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What's next after Trump's conviction in his "hush money" trial? How he might appeal the verdict

Sentencing guidelines in Trump's case
What could Trump's sentence be after conviction in "hush money" trial? 05:19

Washington — Former President Donald Trump's historic conviction on 34 felony counts of falsifying business records brought to an end the trial stage of the case stemming from a "hush money" payment made to adult film star Stormy Daniels in 2016. But it marks the beginning of a potentially lengthy appeals process that could take years to unfold.

A jury of 12 New Yorkers found Trump guilty on all counts, handing down a landmark verdict Wednesday that marks the first time a former U.S. president has been convicted of a crime. The jury deliberated for less than 10 hours after the six-week trial that included testimony from 22 witnesses and saw Trump held in contempt of court for violating a gag order 10 times. 

Justice Juan Merchan is set to sentence the former president on July 11, four days before the start of the Republican National Convention where Trump is set to receive the party's nomination for president. Trump could face up to four years in prison and a $5,000 fine for each of the 34 counts, but Merchan has wide discretion in imposing a sentence. 

The former president and Todd Blanche, his lead defense attorney, have vowed to challenge the conviction. Under state law, they have 30 days from the date of sentencing to file a written notice of appeal with the New York Supreme Court, and six months to file their full appeal.

The appeals process

"We think an appeal has a lot of merit. We think we're going to win on appeal," Blanche told CBS News chief election and campaign correspondent Robert Costa on Friday.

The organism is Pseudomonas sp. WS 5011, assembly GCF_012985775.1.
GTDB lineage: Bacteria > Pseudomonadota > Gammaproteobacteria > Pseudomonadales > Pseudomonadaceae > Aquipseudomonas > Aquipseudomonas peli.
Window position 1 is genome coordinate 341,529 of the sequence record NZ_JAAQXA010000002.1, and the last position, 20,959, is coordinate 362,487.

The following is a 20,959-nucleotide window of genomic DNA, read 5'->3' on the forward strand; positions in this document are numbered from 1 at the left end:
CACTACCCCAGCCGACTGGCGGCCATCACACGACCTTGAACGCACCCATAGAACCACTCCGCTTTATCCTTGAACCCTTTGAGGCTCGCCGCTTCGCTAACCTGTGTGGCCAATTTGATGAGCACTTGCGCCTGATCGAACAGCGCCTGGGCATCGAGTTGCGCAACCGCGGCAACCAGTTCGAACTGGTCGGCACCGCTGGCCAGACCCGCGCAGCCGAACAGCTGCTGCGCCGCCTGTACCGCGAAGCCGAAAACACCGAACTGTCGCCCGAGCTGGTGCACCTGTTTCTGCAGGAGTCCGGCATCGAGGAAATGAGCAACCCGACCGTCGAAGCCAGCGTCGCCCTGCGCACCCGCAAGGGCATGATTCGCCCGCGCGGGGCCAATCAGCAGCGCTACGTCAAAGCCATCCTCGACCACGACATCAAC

The case brought by Manhattan District Attorney Alvin Bragg was filed in the New York Supreme Court, the trial court. The conviction will be appealed to the Appellate Division, First Judicial Department. After the Appellate Division rules, the losing party can then ask the Court of Appeals, New York's highest-level court, to review the adverse ruling from the lower court.

In order for the case to land before the U.S. Supreme Court, Trump and his lawyers would have to raise a federal question during the appeals process. 

"At the end of the day, a defense lawyer or defense team, after receiving a pretty devastating verdict, guilty on every single count, you will take every possible approach to try to win an appeal," said Jason Berland, who worked as a prosecutor in the Manhattan District Attorney's Office for eight years. "If you take the kitchen-sink approach, the court has more hooks to hang its hat on."

Possible grounds for appeal

Former President Donald Trump and Todd Blanche speak to members of the media at Manhattan Criminal Court in New York on Wednesday, May 29, 2024.
Former President Donald Trump and Todd Blanche speak to members of the media at Manhattan Criminal Court in New York on Wednesday, May 29, 2024. Doug Mills/The New York Times/Bloomberg via Getty Images

Blanche previewed some of the "key" issues they plan to raise on appeal in his interview with CBS News, including the statute of limitations for the charges; Manhattan as the venue for trying the case; the structure of the prosecution; and whether Merchan should have recused himself. Merchan donated $35 to Democratic causes during the 2020 election cycle and his daughter worked for a Democratic consulting firm, but he rejected requests by Trump to step aside from the case.